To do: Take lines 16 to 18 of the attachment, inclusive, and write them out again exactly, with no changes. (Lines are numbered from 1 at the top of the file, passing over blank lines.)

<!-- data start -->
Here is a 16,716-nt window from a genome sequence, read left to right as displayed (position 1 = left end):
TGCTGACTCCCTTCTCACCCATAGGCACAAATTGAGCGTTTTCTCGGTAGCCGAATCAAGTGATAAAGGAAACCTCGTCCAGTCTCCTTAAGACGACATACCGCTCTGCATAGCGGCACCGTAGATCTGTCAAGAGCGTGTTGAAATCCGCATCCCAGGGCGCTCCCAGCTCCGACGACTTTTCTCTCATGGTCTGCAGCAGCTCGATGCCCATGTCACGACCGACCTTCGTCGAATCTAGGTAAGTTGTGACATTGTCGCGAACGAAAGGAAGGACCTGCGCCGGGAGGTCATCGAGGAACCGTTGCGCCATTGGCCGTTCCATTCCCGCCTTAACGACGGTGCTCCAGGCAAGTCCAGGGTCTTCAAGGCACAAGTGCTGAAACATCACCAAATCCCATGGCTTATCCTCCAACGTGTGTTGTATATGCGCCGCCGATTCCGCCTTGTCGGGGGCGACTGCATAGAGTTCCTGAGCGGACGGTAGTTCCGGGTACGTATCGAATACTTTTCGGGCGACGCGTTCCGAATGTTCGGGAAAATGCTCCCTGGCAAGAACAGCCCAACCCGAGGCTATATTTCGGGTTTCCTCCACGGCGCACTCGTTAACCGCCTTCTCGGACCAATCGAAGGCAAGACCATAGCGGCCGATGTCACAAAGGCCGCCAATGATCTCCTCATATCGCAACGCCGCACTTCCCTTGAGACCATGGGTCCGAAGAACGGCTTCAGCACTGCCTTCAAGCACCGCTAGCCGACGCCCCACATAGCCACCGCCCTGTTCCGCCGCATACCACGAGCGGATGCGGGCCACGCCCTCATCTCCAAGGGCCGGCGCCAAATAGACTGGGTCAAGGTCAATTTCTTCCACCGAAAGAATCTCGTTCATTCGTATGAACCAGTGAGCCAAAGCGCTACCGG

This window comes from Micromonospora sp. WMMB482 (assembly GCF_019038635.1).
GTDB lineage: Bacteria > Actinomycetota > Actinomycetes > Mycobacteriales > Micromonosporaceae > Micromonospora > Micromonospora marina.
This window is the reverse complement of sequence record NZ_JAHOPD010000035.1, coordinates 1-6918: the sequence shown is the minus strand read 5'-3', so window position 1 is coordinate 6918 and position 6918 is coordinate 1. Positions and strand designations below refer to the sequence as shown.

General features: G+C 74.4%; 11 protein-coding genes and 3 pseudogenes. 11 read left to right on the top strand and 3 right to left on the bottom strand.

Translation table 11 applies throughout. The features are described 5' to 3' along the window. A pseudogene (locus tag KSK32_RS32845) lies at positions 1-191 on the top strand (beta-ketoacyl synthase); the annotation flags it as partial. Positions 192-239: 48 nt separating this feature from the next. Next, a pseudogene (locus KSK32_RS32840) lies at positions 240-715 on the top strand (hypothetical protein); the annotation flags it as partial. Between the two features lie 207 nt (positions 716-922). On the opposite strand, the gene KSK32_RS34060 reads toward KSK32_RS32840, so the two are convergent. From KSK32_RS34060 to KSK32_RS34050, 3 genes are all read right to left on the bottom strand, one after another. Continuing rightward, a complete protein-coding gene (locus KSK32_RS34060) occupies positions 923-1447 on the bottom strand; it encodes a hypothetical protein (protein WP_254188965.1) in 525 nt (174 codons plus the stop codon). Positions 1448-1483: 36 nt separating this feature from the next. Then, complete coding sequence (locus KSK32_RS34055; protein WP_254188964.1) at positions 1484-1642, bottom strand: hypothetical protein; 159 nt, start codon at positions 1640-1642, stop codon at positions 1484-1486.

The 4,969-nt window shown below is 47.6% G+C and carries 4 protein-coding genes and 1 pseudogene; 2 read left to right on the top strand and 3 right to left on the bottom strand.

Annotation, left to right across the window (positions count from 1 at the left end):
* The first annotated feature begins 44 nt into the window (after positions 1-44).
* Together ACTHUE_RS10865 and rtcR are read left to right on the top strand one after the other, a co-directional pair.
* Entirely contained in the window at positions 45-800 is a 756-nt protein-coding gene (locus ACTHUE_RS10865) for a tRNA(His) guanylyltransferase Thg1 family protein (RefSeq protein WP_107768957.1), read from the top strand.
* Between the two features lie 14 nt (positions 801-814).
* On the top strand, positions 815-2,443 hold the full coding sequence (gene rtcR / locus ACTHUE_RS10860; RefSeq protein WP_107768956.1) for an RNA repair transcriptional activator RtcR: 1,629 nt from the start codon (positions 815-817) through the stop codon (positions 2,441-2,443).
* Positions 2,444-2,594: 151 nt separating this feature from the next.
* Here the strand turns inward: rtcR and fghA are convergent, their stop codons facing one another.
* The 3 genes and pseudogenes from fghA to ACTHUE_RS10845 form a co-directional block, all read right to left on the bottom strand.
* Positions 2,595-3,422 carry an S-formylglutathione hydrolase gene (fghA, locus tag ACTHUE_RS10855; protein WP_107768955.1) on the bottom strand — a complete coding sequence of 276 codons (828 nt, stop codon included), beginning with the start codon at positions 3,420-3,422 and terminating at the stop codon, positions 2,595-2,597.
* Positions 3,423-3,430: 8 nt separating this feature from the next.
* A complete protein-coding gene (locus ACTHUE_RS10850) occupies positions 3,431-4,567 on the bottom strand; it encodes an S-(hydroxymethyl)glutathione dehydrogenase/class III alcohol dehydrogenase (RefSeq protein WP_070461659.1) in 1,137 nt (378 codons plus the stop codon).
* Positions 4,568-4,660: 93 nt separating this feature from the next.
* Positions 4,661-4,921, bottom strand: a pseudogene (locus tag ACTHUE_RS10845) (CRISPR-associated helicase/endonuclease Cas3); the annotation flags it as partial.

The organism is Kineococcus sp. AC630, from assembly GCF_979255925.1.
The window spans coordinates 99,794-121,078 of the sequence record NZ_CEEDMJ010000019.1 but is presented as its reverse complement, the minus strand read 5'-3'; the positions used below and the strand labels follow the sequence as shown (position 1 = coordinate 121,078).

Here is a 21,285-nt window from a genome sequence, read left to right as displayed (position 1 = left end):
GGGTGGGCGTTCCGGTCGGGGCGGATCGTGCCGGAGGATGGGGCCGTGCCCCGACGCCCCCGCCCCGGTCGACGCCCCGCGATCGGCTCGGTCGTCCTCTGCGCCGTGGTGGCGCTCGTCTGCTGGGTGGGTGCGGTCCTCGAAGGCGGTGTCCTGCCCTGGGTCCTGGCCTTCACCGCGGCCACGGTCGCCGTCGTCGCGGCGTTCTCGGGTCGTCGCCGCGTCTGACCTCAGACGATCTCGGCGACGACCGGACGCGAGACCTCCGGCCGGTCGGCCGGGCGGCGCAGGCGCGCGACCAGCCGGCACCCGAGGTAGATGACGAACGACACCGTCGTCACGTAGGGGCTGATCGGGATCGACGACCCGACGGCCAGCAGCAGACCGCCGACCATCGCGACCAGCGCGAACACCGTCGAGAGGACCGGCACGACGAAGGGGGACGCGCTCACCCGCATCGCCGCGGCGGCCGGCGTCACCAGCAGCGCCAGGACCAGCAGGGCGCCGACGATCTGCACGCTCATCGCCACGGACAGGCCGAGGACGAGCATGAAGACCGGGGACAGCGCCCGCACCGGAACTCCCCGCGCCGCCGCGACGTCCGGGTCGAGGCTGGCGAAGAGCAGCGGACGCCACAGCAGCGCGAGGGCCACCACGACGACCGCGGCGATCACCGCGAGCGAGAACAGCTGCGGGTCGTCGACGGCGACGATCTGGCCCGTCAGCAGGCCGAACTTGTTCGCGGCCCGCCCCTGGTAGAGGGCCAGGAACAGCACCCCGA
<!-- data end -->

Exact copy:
* Here the strand turns inward: rtcR and fghA are convergent, their stop codons facing one another.
* The 3 genes and pseudogenes from fghA to ACTHUE_RS10845 form a co-directional block, all read right to left on the bottom strand.
* Positions 2,595-3,422 carry an S-formylglutathione hydrolase gene (fghA, locus tag ACTHUE_RS10855; protein WP_107768955.1) on the bottom strand — a complete coding sequence of 276 codons (828 nt, stop codon included), beginning with the start codon at positions 3,420-3,422 and terminating at the stop codon, positions 2,595-2,597.